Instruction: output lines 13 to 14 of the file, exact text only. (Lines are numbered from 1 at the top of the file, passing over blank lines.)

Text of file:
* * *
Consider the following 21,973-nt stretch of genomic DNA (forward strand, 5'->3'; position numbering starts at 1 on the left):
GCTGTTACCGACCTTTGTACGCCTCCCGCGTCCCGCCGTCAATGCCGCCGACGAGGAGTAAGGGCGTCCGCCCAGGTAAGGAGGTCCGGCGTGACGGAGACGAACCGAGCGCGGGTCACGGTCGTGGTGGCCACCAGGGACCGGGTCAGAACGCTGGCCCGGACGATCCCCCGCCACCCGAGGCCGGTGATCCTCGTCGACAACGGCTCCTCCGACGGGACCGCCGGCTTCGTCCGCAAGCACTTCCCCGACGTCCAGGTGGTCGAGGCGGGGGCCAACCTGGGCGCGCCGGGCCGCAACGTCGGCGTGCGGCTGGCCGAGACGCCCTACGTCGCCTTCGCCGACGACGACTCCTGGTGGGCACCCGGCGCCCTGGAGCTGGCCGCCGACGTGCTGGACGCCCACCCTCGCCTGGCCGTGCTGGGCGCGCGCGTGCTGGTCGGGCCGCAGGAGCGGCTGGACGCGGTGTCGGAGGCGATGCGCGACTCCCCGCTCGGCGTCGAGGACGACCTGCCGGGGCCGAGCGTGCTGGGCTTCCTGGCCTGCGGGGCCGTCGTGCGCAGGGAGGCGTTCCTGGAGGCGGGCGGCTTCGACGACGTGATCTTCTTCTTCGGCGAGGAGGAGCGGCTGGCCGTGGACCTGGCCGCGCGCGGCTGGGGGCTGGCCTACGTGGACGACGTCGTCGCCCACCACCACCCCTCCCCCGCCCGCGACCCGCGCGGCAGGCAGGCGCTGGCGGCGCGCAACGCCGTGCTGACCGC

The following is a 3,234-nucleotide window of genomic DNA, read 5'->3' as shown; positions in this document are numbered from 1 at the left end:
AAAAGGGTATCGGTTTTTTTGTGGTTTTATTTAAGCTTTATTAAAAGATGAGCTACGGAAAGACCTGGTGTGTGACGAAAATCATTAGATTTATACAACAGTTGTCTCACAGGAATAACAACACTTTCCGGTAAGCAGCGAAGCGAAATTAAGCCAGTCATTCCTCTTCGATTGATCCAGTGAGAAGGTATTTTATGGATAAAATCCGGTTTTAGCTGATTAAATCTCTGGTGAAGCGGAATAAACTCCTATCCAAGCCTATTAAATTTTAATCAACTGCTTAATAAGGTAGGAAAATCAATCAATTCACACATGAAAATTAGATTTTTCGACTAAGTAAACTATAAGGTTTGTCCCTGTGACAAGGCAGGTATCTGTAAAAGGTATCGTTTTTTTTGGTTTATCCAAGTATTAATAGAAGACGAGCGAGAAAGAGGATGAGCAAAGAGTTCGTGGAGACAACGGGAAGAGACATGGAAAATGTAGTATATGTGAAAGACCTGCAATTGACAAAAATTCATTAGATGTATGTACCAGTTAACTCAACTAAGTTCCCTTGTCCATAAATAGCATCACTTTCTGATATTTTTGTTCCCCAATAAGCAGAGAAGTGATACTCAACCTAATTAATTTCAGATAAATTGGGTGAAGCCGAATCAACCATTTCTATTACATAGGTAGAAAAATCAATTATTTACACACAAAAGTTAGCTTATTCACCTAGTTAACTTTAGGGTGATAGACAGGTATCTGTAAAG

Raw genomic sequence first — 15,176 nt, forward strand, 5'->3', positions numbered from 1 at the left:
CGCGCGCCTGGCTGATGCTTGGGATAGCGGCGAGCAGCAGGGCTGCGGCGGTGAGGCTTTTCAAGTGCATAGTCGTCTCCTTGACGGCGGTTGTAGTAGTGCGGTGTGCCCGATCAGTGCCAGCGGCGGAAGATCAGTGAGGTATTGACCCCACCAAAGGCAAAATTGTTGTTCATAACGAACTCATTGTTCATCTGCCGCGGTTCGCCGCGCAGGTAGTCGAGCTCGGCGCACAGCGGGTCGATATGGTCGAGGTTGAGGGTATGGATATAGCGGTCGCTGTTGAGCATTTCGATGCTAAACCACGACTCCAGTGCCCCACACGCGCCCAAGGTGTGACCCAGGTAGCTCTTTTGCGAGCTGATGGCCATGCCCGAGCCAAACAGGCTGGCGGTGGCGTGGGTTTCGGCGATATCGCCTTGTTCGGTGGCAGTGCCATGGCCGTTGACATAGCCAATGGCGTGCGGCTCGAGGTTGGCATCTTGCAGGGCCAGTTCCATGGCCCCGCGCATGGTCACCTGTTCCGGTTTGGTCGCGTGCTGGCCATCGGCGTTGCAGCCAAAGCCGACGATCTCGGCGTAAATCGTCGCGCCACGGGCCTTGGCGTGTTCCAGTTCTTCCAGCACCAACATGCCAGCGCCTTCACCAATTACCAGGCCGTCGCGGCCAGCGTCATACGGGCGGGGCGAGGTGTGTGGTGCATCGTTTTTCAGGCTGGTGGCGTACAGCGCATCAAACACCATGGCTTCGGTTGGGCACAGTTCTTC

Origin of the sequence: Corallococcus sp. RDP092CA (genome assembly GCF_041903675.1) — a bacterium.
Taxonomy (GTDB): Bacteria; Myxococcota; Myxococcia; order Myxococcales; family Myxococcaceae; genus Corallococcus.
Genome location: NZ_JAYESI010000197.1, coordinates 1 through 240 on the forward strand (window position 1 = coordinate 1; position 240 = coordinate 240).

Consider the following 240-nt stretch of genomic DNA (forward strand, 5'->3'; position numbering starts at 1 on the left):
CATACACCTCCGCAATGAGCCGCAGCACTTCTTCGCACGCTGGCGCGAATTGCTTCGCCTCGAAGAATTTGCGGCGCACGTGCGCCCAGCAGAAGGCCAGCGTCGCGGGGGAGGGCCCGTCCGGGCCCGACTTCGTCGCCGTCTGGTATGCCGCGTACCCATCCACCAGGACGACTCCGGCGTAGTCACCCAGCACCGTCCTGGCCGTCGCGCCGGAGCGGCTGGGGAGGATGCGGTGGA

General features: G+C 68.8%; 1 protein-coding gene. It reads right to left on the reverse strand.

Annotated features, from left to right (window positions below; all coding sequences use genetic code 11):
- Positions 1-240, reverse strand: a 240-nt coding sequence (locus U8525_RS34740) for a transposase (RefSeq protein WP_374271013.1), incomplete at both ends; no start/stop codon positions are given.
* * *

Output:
Annotated features, from left to right (window positions below; all coding sequences use genetic code 11):
- Positions 1-240, reverse strand: a 240-nt coding sequence (locus U8525_RS34740) for a transposase (RefSeq protein WP_374271013.1), incomplete at both ends; no start/stop codon positions are given.